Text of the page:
Scientists say the U.S. will need about 70% of the population to get vaccinated to reach the herd immunity threshold that would effectively put an end to the COVID-19 pandemic. Michael LeRoy, an expert in labor law and labor relations at the University of Illinois Urbana-Champaign, spoke with News Bureau business and law editor Phil Ciciora about the legality of employers mandating that employees vaccinate themselves against the novel coronavirus.
Can an employer legally require an employee to receive a COVID-19 vaccination?
In most cases, yes. In 2018, a federal appeals court dismissed a lawsuit by an employee who refused her employer’s requirement to vaccinate for rubella with the measles, mumps and rubella vaccine. The employee claimed discrimination under the Americans with Disabilities Act and argued that she could have an allergic reaction to the shot. The court put more weight on the fact that she was a health care professional who could cause clients to become ill.
But here’s the main point: If the employer can prove that a vaccination is job-related and consistent with business necessity, an employee who refuses to vaccinate can be legally terminated.
Now, that might make it sound like employers can violate an employee’s personal freedom regarding their body and what they put into it. But the reality is no one has a legally enforceable right to a specific job.
If someone wants to choose freedom not to vaccinate over a job, they are free to make that choice. In any event, U.S. employment law has a bedrock principle of employment at will. Your employer can fire you at any time for any reason, as long as it doesn’t violate a law or a contractual right.
What about religious objections to vaccination?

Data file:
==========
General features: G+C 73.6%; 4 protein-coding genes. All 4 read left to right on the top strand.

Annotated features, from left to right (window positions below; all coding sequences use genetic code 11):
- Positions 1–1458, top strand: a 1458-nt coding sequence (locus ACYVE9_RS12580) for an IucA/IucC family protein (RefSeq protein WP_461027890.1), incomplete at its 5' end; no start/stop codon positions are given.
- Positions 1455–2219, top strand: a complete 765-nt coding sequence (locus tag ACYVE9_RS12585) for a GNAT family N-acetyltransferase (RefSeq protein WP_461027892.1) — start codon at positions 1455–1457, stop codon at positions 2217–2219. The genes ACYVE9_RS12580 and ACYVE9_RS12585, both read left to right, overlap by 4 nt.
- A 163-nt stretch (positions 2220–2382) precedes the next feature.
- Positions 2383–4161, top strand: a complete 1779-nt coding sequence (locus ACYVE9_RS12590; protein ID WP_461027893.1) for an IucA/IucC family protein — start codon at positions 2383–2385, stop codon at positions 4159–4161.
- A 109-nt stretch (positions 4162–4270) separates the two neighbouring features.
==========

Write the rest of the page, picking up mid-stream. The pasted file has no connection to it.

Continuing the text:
This area holds some possibilities for vaccine objectors. However, it’s not as simple as saying, “I won’t vaccinate because of my religion.” The burden of proof is on the employee to show how their religious belief is violated.
But suppose that happens. The employer must then offer a reasonable accommodation. In general, health care institutions have allowed religious objectors to flu shots to continue to work, provided they always wear a mask on the job. I haven’t seen a case where a religious objector has a right to avoid vaccination and a parallel right to avoid an alternate mitigation method, such as masking.
How far can state and local government go in requiring first responders or teachers to vaccinate?
I researched that question when Congress passed the Smallpox Emergency Personnel Protection Act after 9/11. National security experts believed our nation was vulnerable to a smallpox bioterror attack – an attack that could have a 30% mortality rate for exposed people. Congress offered incentives in the form of a disability insurance policy of up to $262,000 for emergency personnel to vaccinate themselves against smallpox. Fewer than 40,000 of the 500,000 workers identified by the federal government as front-line responders got vaccinated.
But in terms of requiring a vaccine, the 1905 U.S. Supreme Court case Jacobson v. Massachusetts upheld the state’s authority to require people to vaccinate for smallpox. Since many first responders and teachers are public employees, this century-old case would likely apply to them today.
Now that there will be viable vaccines available in a few months, what should an employer do? Should they start talking to employees about vaccination? Especially if that employer is a restaurant, bar or other indoor congregate setting?
To begin with, the Trump administration has been heavily criticized for not using its authority over the Occupational Safety and Health Administration to issue emergency regulations for industries such as meatpacking, passenger transportation and online retail fulfillment centers, where many workers became seriously ill and some died last spring.
The Biden administration will likely take a more aggressive approach. It might require vaccinations in non-health care industries and settings.
To the restaurant and bar owner, I would simply say that Republican lawmakers keep pushing for widespread employer immunity from lawsuits arising out of COVID-19-exposure events. This means that these lawmakers recognize the possibility that potential transmission sites such as restaurants and bars could be sued for negligence.
If I owned a restaurant or bar, I’d start paying attention to these issues and see if my industry is regulated in 2021 – and if so, whether Congress or my state legislature exempts my business for COVID-19-related liability.